Reviews OWE & Fringe Published 19 March 2015

Penelope Retold

Battersea Arts Centre ⋄ 17th-19th March 2015, then touring

A bit like being in love.

Duska Radosavljevic

The thing about solo shows is that they can very often end up being about one person telling their story. In fact Caroline Horton’s debut as a writer-performer in 2010, You’re Not like The Other Girls Chrissy, was one such show. But there is so much more added value to Horton’s work, ultimately accrued in a shared feeling that she manages to instill in her audience – it’s a little bit like being in love.

In Penelope Retold – originally commissioned by Derby Theatre as a response to their main house production of The Odyssey – there is a particular moment where – without wishing to give it away – it will feel a lot like that for at least one person. As a performer, Horton is charming and quirky, a bit fragile but endlessly resourceful. There is also a subtle sense of precision with which she brings distinct character voices into play, and it is always play rather than display that governs her artistic choices.

As an author too, Horton has come a long way since Chrissy, which was a delightful and moving dramatic portrait of her grandmother. Most strikingly Horton has experimented with both content and form on every occasion. Her second show Mess was a piece of autobiography rendered as an ensemble piece, her most recent – Islands – was a satirical bouffon for a cast of five. Penelope Retold is not just an adaptation and an updating of Homer’s epic, it is also a fusion between documentary research (Horton has interviewed a selection of military wives in its development), performance poetry, cabaret singing and character comedy. Ultimately, this monologue is a study of loneliness capable of reaching out to any 30-odd year old who might have experienced a longing for love. Not restricted to military wives only, this particular affliction will be familiar to anyone who has been stuck in a loveless relationship or just been unable to meet the right person.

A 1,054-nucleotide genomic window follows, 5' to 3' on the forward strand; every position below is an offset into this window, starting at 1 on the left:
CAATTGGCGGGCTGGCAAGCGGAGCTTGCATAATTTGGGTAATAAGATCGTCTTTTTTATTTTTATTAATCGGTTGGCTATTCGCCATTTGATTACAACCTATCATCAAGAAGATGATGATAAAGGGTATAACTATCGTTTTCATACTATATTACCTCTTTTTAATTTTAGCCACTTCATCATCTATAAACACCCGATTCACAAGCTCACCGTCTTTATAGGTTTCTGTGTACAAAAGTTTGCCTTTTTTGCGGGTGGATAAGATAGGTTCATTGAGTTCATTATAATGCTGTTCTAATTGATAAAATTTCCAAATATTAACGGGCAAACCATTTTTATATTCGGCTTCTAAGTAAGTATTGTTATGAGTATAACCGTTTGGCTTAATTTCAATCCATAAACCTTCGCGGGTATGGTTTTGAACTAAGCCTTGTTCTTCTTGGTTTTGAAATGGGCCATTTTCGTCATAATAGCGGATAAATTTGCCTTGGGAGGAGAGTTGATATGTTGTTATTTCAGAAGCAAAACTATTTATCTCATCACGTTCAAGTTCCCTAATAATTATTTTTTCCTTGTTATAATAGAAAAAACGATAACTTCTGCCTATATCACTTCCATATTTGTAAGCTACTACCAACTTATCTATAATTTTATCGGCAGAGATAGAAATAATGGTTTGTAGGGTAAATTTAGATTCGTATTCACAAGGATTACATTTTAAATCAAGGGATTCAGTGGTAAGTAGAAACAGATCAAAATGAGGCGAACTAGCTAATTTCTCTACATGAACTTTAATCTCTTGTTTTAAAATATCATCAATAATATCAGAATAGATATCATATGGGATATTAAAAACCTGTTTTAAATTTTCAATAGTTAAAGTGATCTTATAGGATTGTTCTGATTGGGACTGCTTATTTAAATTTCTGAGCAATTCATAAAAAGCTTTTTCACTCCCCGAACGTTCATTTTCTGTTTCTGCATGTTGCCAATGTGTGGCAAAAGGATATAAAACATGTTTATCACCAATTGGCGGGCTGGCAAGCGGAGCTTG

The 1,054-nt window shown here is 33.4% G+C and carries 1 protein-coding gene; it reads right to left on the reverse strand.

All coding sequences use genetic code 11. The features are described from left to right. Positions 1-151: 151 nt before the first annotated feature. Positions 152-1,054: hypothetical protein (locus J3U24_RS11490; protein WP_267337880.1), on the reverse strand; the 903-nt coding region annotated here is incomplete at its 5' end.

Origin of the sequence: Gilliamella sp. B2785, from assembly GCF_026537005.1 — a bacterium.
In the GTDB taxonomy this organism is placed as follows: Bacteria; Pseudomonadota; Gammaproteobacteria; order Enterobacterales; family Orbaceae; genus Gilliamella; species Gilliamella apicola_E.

Director Lucy J Skilbeck makes sure that the performance – taking place entirely atop a tilted queen size bed (a marital bed supposedly carved by Odysseus out of a tree that is still rooted in the ground) – never loses pace. Despite its ultimately depressing subject matter, this is a dynamic and feisty piece of theatre, a heroic fight for survival, which makes this particular one person story all the more tragic in the end.

Caroline Horton’s Islands – an Exeunt dialogue.


Duska Radosavljevic

Duska Radosavljevic is a dramaturg, teacher and scholar. She is the author of Theatre-Making: Interplay Between Text and Performance in the 21st Century (2013) and editor of The Contemporary Ensemble: Interviews with Theatre-Makers (2013). Duska has also contributed to The Stage Newspaper since 1998 as well as a number of academic and online publications in English and in Serbian.

Penelope Retold Show Info

Produced by Derby Theatre

Directed by Lucy J Skilbeck

Written by Caroline Horton

Cast includes Caroline Horton



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